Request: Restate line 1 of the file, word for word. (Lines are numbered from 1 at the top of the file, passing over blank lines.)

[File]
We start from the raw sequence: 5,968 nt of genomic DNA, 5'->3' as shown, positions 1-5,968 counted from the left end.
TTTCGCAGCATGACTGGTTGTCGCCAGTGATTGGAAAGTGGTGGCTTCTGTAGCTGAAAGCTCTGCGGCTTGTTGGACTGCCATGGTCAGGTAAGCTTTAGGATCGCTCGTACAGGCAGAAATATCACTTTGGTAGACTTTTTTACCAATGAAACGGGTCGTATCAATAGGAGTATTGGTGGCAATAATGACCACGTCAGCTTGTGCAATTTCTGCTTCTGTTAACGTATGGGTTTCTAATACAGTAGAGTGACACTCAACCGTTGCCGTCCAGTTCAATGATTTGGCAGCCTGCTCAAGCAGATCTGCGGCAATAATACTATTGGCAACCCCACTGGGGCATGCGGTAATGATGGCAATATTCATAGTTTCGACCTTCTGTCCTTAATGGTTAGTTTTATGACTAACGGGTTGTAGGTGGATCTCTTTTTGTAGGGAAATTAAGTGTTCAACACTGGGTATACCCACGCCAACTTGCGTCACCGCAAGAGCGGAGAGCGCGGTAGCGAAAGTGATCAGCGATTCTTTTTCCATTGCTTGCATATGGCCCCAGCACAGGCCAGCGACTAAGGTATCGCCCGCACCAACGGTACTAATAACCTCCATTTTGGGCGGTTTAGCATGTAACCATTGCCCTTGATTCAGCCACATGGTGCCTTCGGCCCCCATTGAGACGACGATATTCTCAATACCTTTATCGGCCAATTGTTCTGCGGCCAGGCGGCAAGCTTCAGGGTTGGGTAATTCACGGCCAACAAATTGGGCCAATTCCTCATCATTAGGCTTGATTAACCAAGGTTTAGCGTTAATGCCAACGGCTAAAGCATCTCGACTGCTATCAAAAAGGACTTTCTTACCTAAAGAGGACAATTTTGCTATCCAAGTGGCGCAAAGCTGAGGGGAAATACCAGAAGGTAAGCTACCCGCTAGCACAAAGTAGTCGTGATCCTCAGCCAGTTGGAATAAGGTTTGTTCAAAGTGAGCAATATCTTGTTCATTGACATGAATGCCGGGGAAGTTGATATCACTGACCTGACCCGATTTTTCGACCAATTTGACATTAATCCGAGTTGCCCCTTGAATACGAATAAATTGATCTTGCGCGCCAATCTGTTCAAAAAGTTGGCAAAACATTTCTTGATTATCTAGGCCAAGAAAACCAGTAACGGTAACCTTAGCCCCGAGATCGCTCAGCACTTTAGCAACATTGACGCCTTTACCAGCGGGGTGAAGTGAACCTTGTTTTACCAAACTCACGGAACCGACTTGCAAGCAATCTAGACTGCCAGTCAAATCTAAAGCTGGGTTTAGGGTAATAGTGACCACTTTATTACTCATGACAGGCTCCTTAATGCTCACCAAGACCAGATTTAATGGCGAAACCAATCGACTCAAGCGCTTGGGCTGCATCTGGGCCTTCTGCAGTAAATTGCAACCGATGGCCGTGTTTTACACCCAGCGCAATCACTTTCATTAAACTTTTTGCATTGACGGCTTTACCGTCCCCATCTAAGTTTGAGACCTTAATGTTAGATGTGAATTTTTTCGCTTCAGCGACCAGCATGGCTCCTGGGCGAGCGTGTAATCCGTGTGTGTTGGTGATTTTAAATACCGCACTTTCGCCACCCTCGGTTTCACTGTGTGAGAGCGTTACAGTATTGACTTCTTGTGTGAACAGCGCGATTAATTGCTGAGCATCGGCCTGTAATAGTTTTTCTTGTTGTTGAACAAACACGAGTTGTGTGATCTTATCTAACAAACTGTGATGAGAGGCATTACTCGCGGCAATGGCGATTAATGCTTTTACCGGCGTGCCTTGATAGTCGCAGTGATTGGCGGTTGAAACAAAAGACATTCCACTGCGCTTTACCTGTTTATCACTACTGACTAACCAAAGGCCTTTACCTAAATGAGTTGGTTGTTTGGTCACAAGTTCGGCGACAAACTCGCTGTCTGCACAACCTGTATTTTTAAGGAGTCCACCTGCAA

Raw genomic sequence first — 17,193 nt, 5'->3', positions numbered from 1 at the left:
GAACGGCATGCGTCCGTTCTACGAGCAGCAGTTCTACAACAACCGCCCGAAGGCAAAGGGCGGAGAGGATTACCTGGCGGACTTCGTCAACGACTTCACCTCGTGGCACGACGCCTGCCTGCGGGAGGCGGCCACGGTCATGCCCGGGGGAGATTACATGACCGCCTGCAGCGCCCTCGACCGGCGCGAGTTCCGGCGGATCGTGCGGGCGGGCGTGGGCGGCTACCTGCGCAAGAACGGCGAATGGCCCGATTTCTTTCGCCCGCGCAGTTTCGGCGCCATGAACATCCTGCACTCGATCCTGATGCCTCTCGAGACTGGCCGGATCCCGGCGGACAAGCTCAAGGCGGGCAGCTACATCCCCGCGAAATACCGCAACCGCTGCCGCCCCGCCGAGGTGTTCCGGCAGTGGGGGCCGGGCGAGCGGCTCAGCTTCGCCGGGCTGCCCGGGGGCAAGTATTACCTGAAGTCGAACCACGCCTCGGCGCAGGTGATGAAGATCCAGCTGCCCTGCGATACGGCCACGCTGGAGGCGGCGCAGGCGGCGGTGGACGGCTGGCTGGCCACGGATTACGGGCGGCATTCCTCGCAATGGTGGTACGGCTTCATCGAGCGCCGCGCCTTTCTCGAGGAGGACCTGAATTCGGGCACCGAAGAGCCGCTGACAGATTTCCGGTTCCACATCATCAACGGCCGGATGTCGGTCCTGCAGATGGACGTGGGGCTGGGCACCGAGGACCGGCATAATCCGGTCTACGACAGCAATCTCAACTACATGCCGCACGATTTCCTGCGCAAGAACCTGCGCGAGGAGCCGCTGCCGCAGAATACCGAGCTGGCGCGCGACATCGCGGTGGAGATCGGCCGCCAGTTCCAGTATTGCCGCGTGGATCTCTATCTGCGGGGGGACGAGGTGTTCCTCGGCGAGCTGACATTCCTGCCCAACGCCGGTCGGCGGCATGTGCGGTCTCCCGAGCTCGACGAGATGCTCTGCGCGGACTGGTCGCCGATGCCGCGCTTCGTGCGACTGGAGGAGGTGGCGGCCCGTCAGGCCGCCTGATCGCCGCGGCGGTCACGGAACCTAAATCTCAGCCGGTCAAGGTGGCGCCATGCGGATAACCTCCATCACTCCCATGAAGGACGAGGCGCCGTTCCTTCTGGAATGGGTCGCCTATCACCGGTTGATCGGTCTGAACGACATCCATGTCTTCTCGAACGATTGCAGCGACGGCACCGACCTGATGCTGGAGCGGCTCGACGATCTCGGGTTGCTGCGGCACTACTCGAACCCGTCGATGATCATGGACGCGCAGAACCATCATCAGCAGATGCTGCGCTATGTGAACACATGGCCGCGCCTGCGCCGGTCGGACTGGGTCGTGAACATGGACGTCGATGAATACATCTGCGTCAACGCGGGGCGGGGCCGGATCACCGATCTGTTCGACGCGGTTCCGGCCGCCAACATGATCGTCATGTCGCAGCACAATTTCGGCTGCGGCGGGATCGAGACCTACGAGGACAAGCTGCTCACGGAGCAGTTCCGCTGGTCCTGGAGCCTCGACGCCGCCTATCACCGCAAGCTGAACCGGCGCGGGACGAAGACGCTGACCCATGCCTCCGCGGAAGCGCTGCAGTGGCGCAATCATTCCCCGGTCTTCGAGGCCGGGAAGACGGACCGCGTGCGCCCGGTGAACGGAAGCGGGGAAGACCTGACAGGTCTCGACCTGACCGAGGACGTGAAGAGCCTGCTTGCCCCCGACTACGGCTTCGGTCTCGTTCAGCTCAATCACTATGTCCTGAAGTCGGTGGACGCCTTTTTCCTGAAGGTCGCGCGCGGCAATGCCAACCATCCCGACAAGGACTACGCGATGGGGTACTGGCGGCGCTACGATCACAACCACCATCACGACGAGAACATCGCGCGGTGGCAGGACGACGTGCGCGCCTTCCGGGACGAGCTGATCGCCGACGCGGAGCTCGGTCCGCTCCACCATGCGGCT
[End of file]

We start from the raw sequence: 5,968 nt of genomic DNA, 5'->3' as shown, positions 1-5,968 counted from the left end.